The science of cannabis is pretty darn cool

by DGO Web Administrator

When you go to dig into the science of cannabis, you may realize that things get a little sketchy, and that there is not much real science associated with the plant. I am of split opinion on the conditions that created this situation. On one hand, I get a little bitter thinking about all the people who could have been helped by Mary Jane’s medicine over the past eight or so decades, and the about the gap in research that has opened due to the foolishness of American men in power. Then I take a deep breath (or maybe a deep toke) and thank the higher powers that I was born where and when I was. Not only can I travel wherever I want on this pretty planet and wile away the hours, buried in food and entertainment choices that my forbearers could not even conceive of, but as the weeks roll by in 2018, it appears that these knuckleheads in D.C., where weed is kind of legal… sort of, are about to get their heads on straight And we are going to be around to see it happen!

One area of study will almost certainly be the “entourage effect,” the concept that specific blend of cannabanoids and other compounds, which are found in a specific plant, create a specific effect – sedation and pain relief on the positive side, potential anxiety or paranoia on the negative – upon the individual ingesting it. It is the foundational theory behind our understanding of strains. The idea, along with the strain’s place of origin and certain taxonomic distinctions, also forms the division of indica or sativa. The component parts of this entourage – which include in the neighborhood of 200 compounds – is made up of the main cannabinoids, THC and (possibly) CBD, secondary cannabinoids like CBG, CBN, THCA, and THCV, terpenes, and flavanoids.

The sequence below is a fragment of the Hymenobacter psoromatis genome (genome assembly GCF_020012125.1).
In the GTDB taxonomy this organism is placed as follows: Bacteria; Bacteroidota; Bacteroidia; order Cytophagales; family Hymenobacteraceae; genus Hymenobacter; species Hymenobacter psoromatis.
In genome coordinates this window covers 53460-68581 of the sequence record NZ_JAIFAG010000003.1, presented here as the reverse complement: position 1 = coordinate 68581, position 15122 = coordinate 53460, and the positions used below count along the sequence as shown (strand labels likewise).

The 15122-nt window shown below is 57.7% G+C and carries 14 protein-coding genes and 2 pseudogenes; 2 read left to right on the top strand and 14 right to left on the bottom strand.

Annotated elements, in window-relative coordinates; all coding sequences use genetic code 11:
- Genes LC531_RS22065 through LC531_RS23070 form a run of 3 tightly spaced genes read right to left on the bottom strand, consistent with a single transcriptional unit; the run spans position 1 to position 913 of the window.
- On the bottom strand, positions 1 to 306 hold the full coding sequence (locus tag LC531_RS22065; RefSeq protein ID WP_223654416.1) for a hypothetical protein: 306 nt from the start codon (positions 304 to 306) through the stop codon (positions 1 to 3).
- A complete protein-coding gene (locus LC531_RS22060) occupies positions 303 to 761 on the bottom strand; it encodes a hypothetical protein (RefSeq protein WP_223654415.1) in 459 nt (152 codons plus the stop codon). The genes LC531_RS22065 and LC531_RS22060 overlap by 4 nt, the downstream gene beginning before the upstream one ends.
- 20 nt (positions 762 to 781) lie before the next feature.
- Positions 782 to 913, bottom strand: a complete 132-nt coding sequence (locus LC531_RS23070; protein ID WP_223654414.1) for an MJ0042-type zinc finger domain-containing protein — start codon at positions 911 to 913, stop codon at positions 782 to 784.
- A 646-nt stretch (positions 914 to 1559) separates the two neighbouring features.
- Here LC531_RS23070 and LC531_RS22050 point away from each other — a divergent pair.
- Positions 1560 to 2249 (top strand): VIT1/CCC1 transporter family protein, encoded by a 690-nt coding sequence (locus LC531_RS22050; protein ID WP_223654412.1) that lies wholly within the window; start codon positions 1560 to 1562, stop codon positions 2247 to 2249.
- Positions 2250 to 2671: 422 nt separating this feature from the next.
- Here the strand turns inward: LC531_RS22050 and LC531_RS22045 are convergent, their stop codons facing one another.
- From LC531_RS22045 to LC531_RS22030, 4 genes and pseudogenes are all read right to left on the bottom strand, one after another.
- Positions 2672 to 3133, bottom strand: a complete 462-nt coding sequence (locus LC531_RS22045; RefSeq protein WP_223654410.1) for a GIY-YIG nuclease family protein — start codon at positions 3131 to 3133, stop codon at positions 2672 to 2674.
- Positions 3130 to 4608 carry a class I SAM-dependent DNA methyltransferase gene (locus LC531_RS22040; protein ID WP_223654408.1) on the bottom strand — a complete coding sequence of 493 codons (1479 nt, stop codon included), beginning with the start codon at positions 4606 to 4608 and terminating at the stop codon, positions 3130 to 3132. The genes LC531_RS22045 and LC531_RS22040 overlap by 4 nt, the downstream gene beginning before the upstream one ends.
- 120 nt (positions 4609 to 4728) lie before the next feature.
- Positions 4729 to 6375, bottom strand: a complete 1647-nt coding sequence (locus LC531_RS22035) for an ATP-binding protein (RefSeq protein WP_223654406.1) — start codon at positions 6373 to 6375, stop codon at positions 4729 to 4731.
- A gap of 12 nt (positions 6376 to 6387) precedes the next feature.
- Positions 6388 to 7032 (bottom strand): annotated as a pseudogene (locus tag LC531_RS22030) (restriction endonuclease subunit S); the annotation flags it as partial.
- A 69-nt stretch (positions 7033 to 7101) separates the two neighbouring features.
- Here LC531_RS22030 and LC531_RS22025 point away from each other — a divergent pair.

Nature is more balanced than we are as humans, and it initially created a much different version of cannabis than we see these days. Most of the breeding over the past couple decades has involved crossing cultivars to create plants with the highest possible THC content, with almost any strain available at Ye Local Weede Shoppe approaching the 20 percent threshold. Award-winners often top 30 percent. Plants in nature, the pure landraces of yesteryear, almost never approach even 10 percent THC. The primary role of CBD within the plant, in fact, is to counterbalance and mitigate the effects of THC, creating a mellower, less overwhelming high.

Terpenes are the aromatic essential oil compounds responsible for protecting the cannabis plant from insects. They are the source of the various smells we encounter in different strains, ranging from pine, to lemon, to skunk orgy, and beyond. They also have therapeutic effects. Think of the uses of essential oils like lavender, which contains the primary aromatic component linalool. It is present in many cannabis strains.

Flavanoids, the final component of this range of synergistic compounds, are what contribute to both flavor and color, and have therapeutic properties of their own.

Next week we will look more deeply into these secondary compounds and discuss why the end of cannabis prohibition – and the burst of scientific research that will accompany it – are wildly exciting developments. Be well til then, DGO.

Christopher Gallagher lives with his wife and their four dogs and two horses. Life is pretty darn good. Contact him at [email protected].


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